Ingredients: Empty 12 to16 ounce spray bottle 10 ounces water 2 ounces isopropyl (rubbing) alcohol or vodka 1/2 teaspoon tea tree essential oil (antimicrobial) 1/2 teaspoon lemon essential oil (cleansing) 1/2 teaspoon lavandin essential oil (protecting)

1/2 teaspoon sweet orange essential oil (freshening).

Directions: Combine all ingredients in the spray bottle. Shake and apply to a washcloth, and wipe down the TV’s remote, the clock radio, the door handles and the faucet handles in the bathroom. * Purifying and Relaxing Linen Mist: Here are some great tips for making a strange bed feel more like home. Take along your own pillow and replace the ones provided. Create your own linen mist and use it on your own bed at home, then travel with the same blend, taking a little bit of home with you. When you arrive at your destination, turn down the covers, exchange the pillows and apply your signature scent to the bed.

Ingredients: Empty 4 to 8 ounce spray bottle 4 to 8 ounces water 13 drops lavender essential oil (relaxing, calming) 5 drops lavandin or spike lavender essential oil (purifying, protecting)

Directions: Combine the water and oil in the bottle. Shake the contents thoroughly just before application. Remember to look for pure and natural essential oil brands like Aura Cacia that don’t include synthetic petrochemical fragrances. For more information on how to enhance your life through aromatherapy, visit www. Courtesy of ARAcontent


Desert Local News • September 21, 2009

First time homeowners: Clean house naturally with inexpensive improvements

BY ARA STAFF Whether cleaning your new home before moving in, or looking for a way to juggle the increase in housework that comes when you move from an apartment to a single-family house, you can tidy up your environment naturally, easily and inexpensively. It’s the dirty little secret of home buying - sometimes the previous owners leave a mess behind when they move out. Even if sellers leave a house in good shape, you’ll still want to give your new home a good cleaning so it truly feels like you’re making a fresh start. Before you settle in to your new home, dust, mop and scrub. Start out by fairly distributing chores among family members. “It might be fun to play with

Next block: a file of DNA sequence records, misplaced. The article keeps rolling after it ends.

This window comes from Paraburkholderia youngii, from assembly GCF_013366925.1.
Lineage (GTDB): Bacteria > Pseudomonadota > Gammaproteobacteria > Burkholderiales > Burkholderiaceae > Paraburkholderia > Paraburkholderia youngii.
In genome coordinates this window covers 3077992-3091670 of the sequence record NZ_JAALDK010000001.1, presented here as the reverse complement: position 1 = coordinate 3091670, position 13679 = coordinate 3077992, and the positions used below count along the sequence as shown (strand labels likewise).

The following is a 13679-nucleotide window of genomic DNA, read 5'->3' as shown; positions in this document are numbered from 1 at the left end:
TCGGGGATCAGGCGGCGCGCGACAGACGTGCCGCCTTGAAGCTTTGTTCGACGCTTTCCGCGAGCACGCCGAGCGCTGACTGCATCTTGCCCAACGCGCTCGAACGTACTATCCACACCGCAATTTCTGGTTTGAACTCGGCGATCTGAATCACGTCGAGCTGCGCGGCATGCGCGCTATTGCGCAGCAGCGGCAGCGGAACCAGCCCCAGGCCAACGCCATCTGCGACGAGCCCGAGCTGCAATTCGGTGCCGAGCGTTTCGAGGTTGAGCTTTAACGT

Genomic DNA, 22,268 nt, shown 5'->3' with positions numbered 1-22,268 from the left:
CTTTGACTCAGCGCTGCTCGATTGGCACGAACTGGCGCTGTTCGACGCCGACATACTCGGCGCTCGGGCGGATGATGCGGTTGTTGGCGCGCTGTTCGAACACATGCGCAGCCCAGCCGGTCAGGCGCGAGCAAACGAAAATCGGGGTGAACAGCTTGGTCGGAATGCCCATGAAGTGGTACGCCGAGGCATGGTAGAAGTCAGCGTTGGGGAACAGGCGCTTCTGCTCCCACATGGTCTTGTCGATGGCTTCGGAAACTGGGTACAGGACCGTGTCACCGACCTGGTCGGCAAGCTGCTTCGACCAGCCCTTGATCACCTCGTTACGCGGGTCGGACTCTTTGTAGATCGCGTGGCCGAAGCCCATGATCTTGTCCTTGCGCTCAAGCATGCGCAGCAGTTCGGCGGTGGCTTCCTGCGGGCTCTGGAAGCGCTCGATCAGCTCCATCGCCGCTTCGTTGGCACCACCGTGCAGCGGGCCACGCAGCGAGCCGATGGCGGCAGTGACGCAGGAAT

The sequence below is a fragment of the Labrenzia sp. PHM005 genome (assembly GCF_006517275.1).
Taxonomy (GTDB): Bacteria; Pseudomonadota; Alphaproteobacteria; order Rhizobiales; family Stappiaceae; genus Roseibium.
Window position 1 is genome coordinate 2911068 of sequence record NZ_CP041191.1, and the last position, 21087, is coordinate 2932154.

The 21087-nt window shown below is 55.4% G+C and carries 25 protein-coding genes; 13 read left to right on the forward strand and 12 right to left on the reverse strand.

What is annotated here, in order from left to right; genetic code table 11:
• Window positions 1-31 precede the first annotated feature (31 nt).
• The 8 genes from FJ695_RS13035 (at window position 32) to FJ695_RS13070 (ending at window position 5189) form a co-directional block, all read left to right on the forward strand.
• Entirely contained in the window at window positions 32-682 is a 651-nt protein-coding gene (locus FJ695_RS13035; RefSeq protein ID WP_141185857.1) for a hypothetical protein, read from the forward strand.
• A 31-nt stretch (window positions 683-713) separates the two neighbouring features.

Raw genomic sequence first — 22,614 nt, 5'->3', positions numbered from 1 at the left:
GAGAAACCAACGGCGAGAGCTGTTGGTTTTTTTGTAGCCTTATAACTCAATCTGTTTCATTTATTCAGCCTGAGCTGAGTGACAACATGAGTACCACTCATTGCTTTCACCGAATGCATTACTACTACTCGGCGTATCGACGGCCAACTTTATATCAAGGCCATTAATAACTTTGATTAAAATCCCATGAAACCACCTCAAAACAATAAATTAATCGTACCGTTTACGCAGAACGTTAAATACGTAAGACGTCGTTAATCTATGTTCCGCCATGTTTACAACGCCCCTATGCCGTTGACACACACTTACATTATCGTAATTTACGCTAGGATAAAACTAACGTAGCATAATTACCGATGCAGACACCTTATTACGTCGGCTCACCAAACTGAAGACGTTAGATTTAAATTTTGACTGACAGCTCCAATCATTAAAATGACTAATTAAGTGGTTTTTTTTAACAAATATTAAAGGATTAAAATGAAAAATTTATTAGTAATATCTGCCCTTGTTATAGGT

your new washing machine now, but doing all the laundry all the time will get old fast,” says Jen Singer, family lifestyle expert. “So task your spouse with grabbing a natural laundry stain remover that cleans powerfully to tackle tough stains, such as Nature’s Source Laundry Stain Remover by Shout. The line also has other natural cleaners I like to use for other chores around the home by trusted brands including Windex and Scrubbing Bubbles. They contain 99 percent or more natural ingredients; and they are affordable and available in many grocery and mass merchandise stores.” To learn more about living and cleaning naturally, visit www.NaturesSourceCleaners. com.

Paid for by the Committee to elect Russell Betts I.D.1317810



STEREOPSIS BY MATT WEYUKER Well boys and girls it’s time for Uncle Matt’s rather “grim tale” about our town, and its considerably sordid history at this, the 46th anniversary of Desert Hot Springs incorporation. Most of us know about the saga of Cabot Yerxa and his discovery of the hot water that Dr. Coffey put to such good use in the treatment of his patients, but how many of us know about the controversial city incorporation, and the results of that decision that has led us to our present situation? A good “grim” story usually begins with “Once upon a time” – well I won’t let you down. “Once upon a time,” there was a small town located on the highest northwest rim of the Coachella Valley that was noted for two things – its therapeutic hot mineral water dispensed at several boutique spas – and an inordinate number of retirees. In the 60s some civic-minded folks got the bodacious idea to incorporate the city. This proposition was voted on September 17, 1963, and it barely passed – the city had its local government approval – and therein lies the “grim” in our saga. In spite of the fact that there were some motivated individuals who tried to lead the city into fulfilling its potential, the city’s revenues were sorely lacking from the get-go. Boys and girls, that single fact has haunted our town’s ability to finance

r e b em t p e S 21th

adequate public safety and/or anything in the way of positive growth – especially in the way of sales-tax generating shopping centers like there is all over this valley – and not in Desert Hot Springs. I don’t believe that any of the wellmeaning seven nominees for elected city office will be able to stop the financial bloodletting that the city manager has created with his rubber-stamp mayor and council. The current group of DHS “electeds” hasn’t been willing to stop the debt-ridden reckless RDA spending that is bleeding dry our city’s future – remember, four nominees on the November ballot followed the city manager like lemmings and voted for this wasteful spending. The city’s residents should be able to expect a more prudent fiscal behavior from their locally elected representatives. With the federal government’s ravenous fiscal appetites literally “breaking the bank,” creating trillions of dollarsin-debt, wasting taxpayers money with ill-thought-out bailouts, and raising taxes – and California being insolvent – one would think that local government could be counted on to be more judicious with its handling of taxpayer generated revenue. The candidates will bombard us with rhetoric about “public safety,” but with the state set to release another 16,000

Former DHS Mayor Matt Weyuker